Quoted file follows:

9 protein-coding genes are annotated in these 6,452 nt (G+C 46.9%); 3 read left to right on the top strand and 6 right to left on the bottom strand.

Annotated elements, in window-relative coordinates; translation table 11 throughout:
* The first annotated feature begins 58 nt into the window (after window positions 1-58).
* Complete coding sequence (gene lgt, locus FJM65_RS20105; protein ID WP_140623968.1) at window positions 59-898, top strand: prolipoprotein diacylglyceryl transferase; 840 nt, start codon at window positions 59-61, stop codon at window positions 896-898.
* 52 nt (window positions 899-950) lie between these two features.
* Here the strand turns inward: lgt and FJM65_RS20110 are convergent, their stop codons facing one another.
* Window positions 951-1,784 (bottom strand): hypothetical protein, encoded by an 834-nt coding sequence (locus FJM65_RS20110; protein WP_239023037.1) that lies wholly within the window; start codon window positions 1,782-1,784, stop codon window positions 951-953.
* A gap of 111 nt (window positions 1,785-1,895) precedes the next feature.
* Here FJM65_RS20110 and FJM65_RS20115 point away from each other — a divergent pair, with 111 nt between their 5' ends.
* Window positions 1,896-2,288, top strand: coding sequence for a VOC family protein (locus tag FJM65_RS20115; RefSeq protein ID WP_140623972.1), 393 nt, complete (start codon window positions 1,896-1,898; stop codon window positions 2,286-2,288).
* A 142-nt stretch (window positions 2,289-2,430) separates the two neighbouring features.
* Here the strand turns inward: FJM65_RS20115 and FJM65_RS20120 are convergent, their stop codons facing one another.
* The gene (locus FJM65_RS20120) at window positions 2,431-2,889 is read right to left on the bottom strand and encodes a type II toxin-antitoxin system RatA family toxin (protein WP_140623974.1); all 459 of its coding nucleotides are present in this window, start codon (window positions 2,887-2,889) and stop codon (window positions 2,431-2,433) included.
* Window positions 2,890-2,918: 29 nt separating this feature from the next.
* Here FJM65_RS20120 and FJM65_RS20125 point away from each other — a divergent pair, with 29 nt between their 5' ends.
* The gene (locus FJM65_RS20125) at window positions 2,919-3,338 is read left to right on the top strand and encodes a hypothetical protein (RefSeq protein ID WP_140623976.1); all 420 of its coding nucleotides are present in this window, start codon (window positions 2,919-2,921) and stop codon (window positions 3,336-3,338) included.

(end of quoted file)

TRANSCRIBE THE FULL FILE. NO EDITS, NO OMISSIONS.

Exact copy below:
9 protein-coding genes are annotated in these 6,452 nt (G+C 46.9%); 3 read left to right on the top strand and 6 right to left on the bottom strand.

Annotated elements, in window-relative coordinates; translation table 11 throughout:
* The first annotated feature begins 58 nt into the window (after window positions 1-58).
* Complete coding sequence (gene lgt, locus FJM65_RS20105; protein ID WP_140623968.1) at window positions 59-898, top strand: prolipoprotein diacylglyceryl transferase; 840 nt, start codon at window positions 59-61, stop codon at window positions 896-898.
* 52 nt (window positions 899-950) lie between these two features.
* Here the strand turns inward: lgt and FJM65_RS20110 are convergent, their stop codons facing one another.
* Window positions 951-1,784 (bottom strand): hypothetical protein, encoded by an 834-nt coding sequence (locus FJM65_RS20110; protein WP_239023037.1) that lies wholly within the window; start codon window positions 1,782-1,784, stop codon window positions 951-953.
* A gap of 111 nt (window positions 1,785-1,895) precedes the next feature.
* Here FJM65_RS20110 and FJM65_RS20115 point away from each other — a divergent pair, with 111 nt between their 5' ends.
* Window positions 1,896-2,288, top strand: coding sequence for a VOC family protein (locus tag FJM65_RS20115; RefSeq protein ID WP_140623972.1), 393 nt, complete (start codon window positions 1,896-1,898; stop codon window positions 2,286-2,288).
* A 142-nt stretch (window positions 2,289-2,430) separates the two neighbouring features.
* Here the strand turns inward: FJM65_RS20115 and FJM65_RS20120 are convergent, their stop codons facing one another.
* The gene (locus FJM65_RS20120) at window positions 2,431-2,889 is read right to left on the bottom strand and encodes a type II toxin-antitoxin system RatA family toxin (protein WP_140623974.1); all 459 of its coding nucleotides are present in this window, start codon (window positions 2,887-2,889) and stop codon (window positions 2,431-2,433) included.
* Window positions 2,890-2,918: 29 nt separating this feature from the next.
* Here FJM65_RS20120 and FJM65_RS20125 point away from each other — a divergent pair, with 29 nt between their 5' ends.
* The gene (locus FJM65_RS20125) at window positions 2,919-3,338 is read left to right on the top strand and encodes a hypothetical protein (RefSeq protein ID WP_140623976.1); all 420 of its coding nucleotides are present in this window, start codon (window positions 2,919-2,921) and stop codon (window positions 3,336-3,338) included.